Similar to foxes, coyotes are now a common sight throughout North Carolina, including in residential and urban settings. While coyotes usually are wary of people and avoid human contact, Owens recommends that everyone, when outdoors, should be “coyote smart.”

“Being ‘coyote smart’ is about being aware that a coyote probably lives near you, and acting accordingly,” Owens said. “Coyotes view outdoor cats and small dogs as prey, so always keep your dogs on a leash, particularly small dogs, and keep your cats indoors.”

If you do encounter a coyote, don’t panic — coyote attacks on people are extremely rare. Hazing, or standing your ground and shouting, waving, or throwing small objects should be enough to scare away a curious coyote. This also keeps them properly fearful of people.

To keep coyotes, foxes, and otherwise wildlife from around your home, Owens provides the following tips:

Never intentionally feed wildlife; doing so rewards them for coming near humans. This can cause a wild animal to lose its natural fear of humans, which in some cases leads to bold or aggressive behavior.

Eliminate unintentional food sources by removing food when your pet is finished eating outside, securing garbage inside a building or in wildlife-resistant containers, removing fallen fruit from around trees, and use bird feeders that keep seeds off the ground. Foxes and coyotes are attracted to small animals gathered around bird feeders, so it is recommended that feeders be removed during the summer.

Keep your yard free of debris piles, dense grasses or shrubs, or other areas that could provide shelter for animals you don’t want around.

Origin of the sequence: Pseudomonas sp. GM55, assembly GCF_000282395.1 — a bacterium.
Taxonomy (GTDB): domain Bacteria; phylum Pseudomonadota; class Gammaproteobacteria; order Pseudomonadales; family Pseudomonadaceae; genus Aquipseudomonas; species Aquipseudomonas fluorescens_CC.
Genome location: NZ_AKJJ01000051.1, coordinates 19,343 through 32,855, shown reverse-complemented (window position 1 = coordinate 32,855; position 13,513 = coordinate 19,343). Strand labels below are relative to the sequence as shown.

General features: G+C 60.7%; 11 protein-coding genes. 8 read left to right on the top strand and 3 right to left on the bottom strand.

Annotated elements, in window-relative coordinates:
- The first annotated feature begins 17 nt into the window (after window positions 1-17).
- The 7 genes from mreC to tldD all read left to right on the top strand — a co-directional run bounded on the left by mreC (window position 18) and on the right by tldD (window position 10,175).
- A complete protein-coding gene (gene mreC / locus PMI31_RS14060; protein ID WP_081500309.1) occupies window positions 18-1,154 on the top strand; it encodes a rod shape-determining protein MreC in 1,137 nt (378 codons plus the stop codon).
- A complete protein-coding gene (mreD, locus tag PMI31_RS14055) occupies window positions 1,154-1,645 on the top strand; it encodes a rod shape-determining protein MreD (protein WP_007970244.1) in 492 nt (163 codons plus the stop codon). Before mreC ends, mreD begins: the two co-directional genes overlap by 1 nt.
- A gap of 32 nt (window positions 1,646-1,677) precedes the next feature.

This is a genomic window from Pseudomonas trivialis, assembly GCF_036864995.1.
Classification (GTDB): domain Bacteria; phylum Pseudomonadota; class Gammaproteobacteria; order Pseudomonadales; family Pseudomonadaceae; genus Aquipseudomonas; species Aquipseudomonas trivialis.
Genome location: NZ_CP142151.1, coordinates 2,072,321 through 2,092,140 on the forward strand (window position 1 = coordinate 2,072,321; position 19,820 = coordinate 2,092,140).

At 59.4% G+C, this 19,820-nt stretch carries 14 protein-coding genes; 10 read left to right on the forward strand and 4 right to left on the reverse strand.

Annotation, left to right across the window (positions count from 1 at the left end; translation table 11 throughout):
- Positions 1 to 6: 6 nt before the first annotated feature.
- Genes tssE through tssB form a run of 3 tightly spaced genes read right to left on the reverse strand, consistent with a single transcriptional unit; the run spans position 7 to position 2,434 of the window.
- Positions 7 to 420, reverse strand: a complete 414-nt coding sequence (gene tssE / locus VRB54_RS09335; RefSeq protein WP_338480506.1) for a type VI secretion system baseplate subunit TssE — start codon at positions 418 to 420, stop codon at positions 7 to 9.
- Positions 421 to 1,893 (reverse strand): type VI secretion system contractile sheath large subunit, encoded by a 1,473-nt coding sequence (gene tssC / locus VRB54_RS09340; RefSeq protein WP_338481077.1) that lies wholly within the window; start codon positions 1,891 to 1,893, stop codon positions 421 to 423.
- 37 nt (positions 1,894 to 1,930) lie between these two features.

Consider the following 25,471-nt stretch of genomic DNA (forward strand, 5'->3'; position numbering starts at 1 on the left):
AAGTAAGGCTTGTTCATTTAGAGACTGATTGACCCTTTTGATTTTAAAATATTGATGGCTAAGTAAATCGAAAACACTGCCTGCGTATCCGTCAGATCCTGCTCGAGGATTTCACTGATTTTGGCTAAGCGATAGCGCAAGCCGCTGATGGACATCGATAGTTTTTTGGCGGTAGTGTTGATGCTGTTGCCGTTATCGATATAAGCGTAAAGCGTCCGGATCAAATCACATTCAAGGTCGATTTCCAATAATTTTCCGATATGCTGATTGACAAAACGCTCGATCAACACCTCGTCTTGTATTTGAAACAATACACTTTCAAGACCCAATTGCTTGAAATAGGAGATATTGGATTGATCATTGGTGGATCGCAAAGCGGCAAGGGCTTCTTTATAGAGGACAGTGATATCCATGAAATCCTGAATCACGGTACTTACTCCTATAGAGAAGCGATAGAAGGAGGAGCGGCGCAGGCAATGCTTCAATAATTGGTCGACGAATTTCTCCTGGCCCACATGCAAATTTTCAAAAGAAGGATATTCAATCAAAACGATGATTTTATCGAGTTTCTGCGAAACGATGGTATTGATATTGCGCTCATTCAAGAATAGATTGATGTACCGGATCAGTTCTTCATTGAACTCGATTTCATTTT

Talk to neighbors about wild animals you’ve seen in the area, and share these tips to help prevent conflicts.


In North Carolina, most songbirds start nesting in the spring. Knowing the difference between a nestling and a fledgling can help you make the right decision if you see one on the ground. Nestlings aren’t yet fully feathered and are too young to survive outside the nest under the close care of their parents. Fledglings are more like teenagers; they’ve left the nest, have their feathers, and are able to walk, hop or fly short distances. They, too, are being cared for by the parents — but typically at a distance. 

Nestlings found out of the nest can be placed back in the nest, if possible. “It’s a myth that the adults will abandon their young if it has been touched by people. Most birds can’t smell,” said Owens. “If you see a nestling on the ground, put the bird back into its nest as quickly as possible. Fallen nests can be placed back in the nest tree.”

In most instances, fledglings should be left alone since they’re busy learning how to survive on their own. “Nestlings are often ‘rescued’ when they shouldn’t be. If the fledgling is hopping or flapping around, doesn’t appeared injured, and isn’t in immediate danger, leave it where it is,” Owens said. “If there are cats around or it is otherwise in harm’s way, move it to a safer perch nearby. Its parents are usually nearby searching for food or waiting for you to leave.”

If a nestling can’t be put back in its nest or you find an injured bird, contact a licensed wildlife rehabilitator.

For questions regarding human interactions with foxes or other wildlife, visit or call the Commission’s N.C. Wildlife Helpline toll-free at 866-318-2401. The call center is open Monday through Friday (excluding holidays) from 8 a.m. to 5 p.m.